Three in 10 American adults say it would be easy to get an abortion near where they live. Roughly 1 in 5 think abortions are more accessible today than they were five years ago. And men and people with health coverage are much more likely than women and uninsured adults to say as much.
Those are just a few of the findings of a new Morning Consult survey that comes as advocates on both sides of the abortion debate gear up for intense state-level battles over the future of reproductive health care. The data explores the public’s experiences with such services and their perceptions of the clinical landscape for abortion care — and shows that some state-level restrictions, widely backed by Republicans, also have support from more than half of Democrats.
Access to abortion and other reproductive health services have long been uneven across the country, and some states have inched closer to all-out bans in recent years. States have enacted more than 100 laws restricting abortion in 2021, a record high, according to the Guttmacher Institute, and in parts of the country, people must travel more than 300 miles to get an abortion.
“We’re just really seeing a further fracturing of abortion access in this country,” said Anna Bernstein, a health care policy fellow at The Century Foundation, a progressive think tank. “People have been struggling to access abortion care for a long time.”
Adults were asked whether they think it’s easy or difficult to access abortion care near where they live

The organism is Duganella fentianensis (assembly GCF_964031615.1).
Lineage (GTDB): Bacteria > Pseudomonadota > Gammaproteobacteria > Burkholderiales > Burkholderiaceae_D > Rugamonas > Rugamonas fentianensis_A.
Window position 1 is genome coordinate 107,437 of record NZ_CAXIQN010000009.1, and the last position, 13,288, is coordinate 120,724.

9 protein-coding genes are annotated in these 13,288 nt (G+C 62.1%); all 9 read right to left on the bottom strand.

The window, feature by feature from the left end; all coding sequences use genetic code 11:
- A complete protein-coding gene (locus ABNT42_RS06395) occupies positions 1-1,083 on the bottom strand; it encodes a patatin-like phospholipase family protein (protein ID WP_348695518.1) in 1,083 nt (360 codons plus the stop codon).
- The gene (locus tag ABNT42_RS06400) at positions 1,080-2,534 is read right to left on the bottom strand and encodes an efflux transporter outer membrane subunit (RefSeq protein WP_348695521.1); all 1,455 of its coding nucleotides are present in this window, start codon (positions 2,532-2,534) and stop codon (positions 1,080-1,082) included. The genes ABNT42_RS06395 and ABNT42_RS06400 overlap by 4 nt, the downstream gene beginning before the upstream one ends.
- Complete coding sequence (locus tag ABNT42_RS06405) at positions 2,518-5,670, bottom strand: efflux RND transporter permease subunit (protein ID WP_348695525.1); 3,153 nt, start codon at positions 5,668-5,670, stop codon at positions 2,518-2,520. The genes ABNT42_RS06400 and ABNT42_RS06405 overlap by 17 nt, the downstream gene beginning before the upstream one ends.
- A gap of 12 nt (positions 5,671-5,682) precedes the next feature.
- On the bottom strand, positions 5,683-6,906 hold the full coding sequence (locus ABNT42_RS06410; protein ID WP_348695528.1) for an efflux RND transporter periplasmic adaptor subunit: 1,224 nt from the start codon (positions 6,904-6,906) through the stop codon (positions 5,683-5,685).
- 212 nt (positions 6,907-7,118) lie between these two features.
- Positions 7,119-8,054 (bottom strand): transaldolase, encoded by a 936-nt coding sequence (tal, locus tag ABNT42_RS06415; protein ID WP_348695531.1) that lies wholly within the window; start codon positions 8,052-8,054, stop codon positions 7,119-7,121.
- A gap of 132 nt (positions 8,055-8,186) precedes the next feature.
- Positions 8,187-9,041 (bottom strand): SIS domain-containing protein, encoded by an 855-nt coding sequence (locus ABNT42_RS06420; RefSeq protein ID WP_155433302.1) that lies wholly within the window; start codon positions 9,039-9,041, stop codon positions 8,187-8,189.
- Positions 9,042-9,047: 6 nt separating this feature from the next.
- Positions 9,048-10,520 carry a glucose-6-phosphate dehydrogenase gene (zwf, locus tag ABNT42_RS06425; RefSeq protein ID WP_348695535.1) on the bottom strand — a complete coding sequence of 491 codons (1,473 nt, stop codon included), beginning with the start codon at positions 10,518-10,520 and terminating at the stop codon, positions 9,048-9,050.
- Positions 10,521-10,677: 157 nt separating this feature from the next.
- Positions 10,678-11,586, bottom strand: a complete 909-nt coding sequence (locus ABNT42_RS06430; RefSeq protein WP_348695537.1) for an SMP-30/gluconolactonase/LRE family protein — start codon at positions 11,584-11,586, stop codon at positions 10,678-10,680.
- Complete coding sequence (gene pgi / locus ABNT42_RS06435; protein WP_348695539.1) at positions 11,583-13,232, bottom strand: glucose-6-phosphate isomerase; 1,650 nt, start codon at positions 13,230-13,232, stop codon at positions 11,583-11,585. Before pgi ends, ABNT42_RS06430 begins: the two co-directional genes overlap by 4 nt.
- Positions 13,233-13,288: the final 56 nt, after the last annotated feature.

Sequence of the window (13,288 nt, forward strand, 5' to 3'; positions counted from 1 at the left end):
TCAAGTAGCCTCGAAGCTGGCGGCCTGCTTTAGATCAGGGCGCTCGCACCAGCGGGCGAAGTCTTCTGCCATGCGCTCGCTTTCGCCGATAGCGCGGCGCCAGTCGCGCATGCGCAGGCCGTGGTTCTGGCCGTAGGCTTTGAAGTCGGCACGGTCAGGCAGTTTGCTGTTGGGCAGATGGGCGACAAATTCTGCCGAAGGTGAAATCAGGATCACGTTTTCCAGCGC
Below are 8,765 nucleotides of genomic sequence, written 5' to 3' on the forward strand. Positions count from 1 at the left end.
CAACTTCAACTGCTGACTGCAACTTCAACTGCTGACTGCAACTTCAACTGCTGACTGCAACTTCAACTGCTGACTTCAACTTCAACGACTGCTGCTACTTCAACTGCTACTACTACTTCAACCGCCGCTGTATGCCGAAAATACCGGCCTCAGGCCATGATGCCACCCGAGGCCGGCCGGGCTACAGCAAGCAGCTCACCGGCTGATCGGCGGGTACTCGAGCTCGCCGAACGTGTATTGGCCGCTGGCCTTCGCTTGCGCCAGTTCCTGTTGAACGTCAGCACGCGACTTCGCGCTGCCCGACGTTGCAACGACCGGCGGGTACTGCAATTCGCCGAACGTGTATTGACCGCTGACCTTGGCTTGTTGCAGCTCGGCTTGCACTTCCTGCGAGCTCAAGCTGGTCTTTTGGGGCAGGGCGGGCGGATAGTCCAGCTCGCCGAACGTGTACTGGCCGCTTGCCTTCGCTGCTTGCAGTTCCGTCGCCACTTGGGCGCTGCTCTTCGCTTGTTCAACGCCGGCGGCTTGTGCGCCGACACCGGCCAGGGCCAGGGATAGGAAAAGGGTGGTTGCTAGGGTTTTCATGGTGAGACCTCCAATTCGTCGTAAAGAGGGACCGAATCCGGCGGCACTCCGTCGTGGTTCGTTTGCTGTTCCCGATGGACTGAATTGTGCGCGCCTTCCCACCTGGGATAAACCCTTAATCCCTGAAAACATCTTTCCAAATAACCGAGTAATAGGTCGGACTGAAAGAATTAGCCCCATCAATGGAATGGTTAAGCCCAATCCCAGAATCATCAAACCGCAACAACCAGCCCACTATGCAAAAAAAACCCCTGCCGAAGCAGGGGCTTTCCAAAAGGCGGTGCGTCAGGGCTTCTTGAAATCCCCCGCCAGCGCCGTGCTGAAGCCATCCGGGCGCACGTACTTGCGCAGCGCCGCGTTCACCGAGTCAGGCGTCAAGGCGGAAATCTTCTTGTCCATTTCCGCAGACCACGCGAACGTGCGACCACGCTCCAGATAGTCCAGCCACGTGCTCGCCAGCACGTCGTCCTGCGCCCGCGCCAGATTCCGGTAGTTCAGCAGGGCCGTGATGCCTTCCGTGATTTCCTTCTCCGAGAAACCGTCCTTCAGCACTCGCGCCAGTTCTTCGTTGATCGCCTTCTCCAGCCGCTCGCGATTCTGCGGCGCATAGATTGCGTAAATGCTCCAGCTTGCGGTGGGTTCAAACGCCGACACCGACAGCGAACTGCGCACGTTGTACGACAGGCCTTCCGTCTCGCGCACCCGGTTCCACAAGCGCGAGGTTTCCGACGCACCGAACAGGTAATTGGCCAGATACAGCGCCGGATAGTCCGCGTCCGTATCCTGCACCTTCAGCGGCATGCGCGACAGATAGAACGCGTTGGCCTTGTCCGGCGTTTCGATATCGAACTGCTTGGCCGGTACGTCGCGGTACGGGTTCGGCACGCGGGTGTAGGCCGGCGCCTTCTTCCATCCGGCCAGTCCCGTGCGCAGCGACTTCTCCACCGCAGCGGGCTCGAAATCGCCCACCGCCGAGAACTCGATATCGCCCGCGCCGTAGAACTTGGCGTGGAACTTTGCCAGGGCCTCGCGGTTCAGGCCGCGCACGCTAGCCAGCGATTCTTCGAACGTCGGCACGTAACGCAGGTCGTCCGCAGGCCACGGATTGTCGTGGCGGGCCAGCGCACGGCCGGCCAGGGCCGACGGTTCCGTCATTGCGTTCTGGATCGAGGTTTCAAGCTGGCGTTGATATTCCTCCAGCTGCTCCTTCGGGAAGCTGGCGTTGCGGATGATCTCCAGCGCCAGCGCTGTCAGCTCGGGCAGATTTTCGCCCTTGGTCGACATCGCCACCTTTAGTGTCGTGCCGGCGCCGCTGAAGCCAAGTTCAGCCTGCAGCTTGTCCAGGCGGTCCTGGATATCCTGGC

Now, the future of federal abortion rights is in question after Supreme Court’s conservative majority signaled it may uphold Mississippi’s abortion ban after 15 weeks of pregnancy. The court will also allow a controversial Texas law to stay in place while a legal challenge continues, meaning private citizens can sue anyone who helps someone obtain an abortion after about six weeks.
The poll suggests that costs, limited care nearby and a lack of insurance were barriers for the subset of women who had trouble accessing abortion or other reproductive health services. That’s based on an initial read of 58 women in the survey. Advocates say those issues will be exacerbated by restrictions that severely limit the number of abortion providers operating in a state, and in some states, like California and Illinois, clinics are preparing for an influx of out-of-state patients.
“These restrictions just compound one on top of the other to make abortion harder to access, more expensive to access and putting it further out of reach for people struggling to make ends meet,” Bernstein said. Patients may also be getting abortions later into pregnancy “if they’re having to travel further, which also increases the cost of abortion care.”
Legal challenges could mean more strain on abortion clinics, anti-abortion services
Abortion providers in Illinois, considered a haven for reproductive rights, and Missouri, where a ban on abortions after eight weeks of pregnancy is working its way through the courts, have been grappling with these issues for years. In 2019, Planned Parenthood built a new health center in southern Illinois, less than 20 miles from the border, to accommodate patients looking to get around Missouri’s rules. Now, the center is also seeing a surge in patients from Texas, Oklahoma, New Mexico and elsewhere.
“There’s only so many providers, there’s only so many places to get a procedure, and many of the states in between Texas and Illinois are also navigating complex restrictions,” said Dr. Colleen McNicholas, chief medical officer for Planned Parenthood of the St. Louis Region and Southwest Missouri.
Abortion clinics and anti-abortion services alike are preparing for a wave of patients seeking care in the event that the Supreme Court overturns or weakens Roe v. Wade, the landmark 1973 ruling that established the constitutional right to an abortion. If Roe is struck down, more than 20 states have so-called trigger laws that would immediately ban or severely restrict abortion. Others have codified abortion rights in state law.
“It won’t take long for the burden on the system to really break the system,” McNicholas said.